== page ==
Hemlock Books

For the best in film horror, mystery and the macabre

Books • magazines • dvds • posters • collectibles

FOLLOW US ON

Facebook   Twitter

WWW.HEMLOCKBOOKS.CO.UK

All the Fine Young Cannibals


 

 

 

 

(Spoilers ahead)

Ah, the age old question; what do women want? - Family? Success? Love? Trust? All of the above? Julia Ducournau asks the more pertinent question in her debut feminist horror Raw; what is it to be human? 

      Ducournau’s Raw achieved critical acclaim this year for to its stark comparison between a girl’s coming of age and brutal cannibalism. This French feminist-influenced horror film first started to gather interest when an audience member fainted during a screening at the Toronto International Film Festival, and it has picked up momentum ever since.

      Raw begins on a long stretch of road, as a girl runs out in front of a car like a frightened deer, causing it to veer from her path and into a tree. The scene then cuts to the protagonist, Justine, as she eats a last meal with her parents before they drop her off for her first day at university. The family is introduced as vegetarians, after complaints when Justine finds a meatball in her mashed potatoes.

      The film follows Justine as she joins the veterinary school where her sister already resides. Straightaway we are shown how the 'freshmen' are put through initiation tests by the older students: they have to stand and watch as their beds are thrown out windows, drenched in blood and finally forced to eat raw rabbit's kidney. The new students don’t object to any of this as it is considered standard practice before they are accepted into the community. Justine, however, does object to the rabbit kidney, citing vegetarianism as the reason. Her once-vegetarian sister Alexia steps in and tells her that she has to do it, so as to not be seen as a troublemaker. By such means, the new intake are forced by the older students into the 'real' world and away from the protective ways of their parents - whom it transpires also went to this particular uni - and Justine’s coming-of-age story starts to unfold.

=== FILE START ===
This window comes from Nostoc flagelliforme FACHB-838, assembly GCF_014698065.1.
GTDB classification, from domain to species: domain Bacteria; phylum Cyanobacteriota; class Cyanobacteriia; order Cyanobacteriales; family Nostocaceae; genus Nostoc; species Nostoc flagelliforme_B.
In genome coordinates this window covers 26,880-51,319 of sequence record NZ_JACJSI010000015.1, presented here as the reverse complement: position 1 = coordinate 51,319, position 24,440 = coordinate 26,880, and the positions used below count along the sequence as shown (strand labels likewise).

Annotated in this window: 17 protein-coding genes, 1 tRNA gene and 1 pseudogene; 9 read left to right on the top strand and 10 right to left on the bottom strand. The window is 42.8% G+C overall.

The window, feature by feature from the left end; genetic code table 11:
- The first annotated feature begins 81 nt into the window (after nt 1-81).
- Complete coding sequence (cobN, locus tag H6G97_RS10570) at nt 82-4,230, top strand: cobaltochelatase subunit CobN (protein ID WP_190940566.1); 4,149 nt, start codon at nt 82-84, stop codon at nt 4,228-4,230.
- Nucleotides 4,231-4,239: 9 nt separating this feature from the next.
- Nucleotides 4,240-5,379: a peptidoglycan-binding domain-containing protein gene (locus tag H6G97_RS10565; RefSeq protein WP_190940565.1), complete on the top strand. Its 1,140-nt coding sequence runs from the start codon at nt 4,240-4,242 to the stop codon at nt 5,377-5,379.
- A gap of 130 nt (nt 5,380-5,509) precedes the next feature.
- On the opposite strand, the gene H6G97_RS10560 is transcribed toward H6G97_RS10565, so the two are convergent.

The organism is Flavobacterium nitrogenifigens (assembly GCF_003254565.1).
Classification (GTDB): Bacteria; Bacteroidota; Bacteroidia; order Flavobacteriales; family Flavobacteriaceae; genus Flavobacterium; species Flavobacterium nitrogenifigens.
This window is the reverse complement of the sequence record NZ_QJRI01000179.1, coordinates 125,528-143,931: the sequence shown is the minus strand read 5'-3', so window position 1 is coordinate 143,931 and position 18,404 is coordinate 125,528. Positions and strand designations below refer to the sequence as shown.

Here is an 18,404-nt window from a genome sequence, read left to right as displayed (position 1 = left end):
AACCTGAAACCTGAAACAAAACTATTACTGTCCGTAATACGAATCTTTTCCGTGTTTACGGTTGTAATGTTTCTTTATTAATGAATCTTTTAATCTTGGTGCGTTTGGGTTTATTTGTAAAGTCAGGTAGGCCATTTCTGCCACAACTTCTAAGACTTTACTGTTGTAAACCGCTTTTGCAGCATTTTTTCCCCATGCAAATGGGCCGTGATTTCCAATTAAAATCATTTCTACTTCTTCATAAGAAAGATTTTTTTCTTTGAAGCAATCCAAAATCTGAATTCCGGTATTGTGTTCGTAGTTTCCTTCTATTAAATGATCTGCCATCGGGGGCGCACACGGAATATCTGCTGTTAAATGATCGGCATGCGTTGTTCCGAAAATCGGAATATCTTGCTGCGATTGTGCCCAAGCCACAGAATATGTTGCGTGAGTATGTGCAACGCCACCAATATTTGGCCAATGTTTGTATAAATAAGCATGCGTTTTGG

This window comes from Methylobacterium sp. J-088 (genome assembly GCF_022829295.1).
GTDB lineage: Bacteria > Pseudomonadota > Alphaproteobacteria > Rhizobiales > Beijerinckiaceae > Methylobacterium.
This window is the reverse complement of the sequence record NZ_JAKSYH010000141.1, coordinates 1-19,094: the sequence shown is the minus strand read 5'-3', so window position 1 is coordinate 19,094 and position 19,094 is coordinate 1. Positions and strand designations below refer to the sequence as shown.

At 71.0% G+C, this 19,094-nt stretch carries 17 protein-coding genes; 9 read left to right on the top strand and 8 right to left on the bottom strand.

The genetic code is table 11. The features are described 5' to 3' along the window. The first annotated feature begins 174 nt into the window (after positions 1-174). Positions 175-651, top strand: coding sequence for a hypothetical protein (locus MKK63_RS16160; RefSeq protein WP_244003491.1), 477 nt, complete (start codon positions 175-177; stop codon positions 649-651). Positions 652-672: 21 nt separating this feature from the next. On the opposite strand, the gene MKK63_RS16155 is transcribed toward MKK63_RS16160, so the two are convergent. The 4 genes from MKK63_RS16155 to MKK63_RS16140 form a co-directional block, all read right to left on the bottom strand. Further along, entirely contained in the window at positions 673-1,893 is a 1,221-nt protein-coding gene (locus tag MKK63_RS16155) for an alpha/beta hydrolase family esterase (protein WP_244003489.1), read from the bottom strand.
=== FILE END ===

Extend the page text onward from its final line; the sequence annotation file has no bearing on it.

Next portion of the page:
Over the course of the film, Justine becomes physically affected by the rabbit kidney, with lesions and rashes appearing on her stomach and legs. Ducournau presents these symptoms as physical representations of changes in Justine’s mind, and the first stage in her transformation. Soon after, she is shown to be in pain and craving raw meat, which incites her to eat some raw chicken. The contradictions that come with being a vet are transposed onto the human characters during the film. Being a vet means caring for animals’ well-being, while also having to sometimes watch them in pain and/or dying; the fact that Justine becomes ill when eating part of an animal for which she cares deeply exemplifies the moral conflict within her.

      Justine's sister Alexia sets out on a mission to help her become a woman. She teaches her how to pee standing up, plucks her eyebrows for her and just as she starts a Brazilian wax, she accidentally cuts off her own finger. With her sister unconscious from the pain, Justine nibbles on the severed finger, which begins the second stage of her transformation from naive teenager to out-and-out cannibal.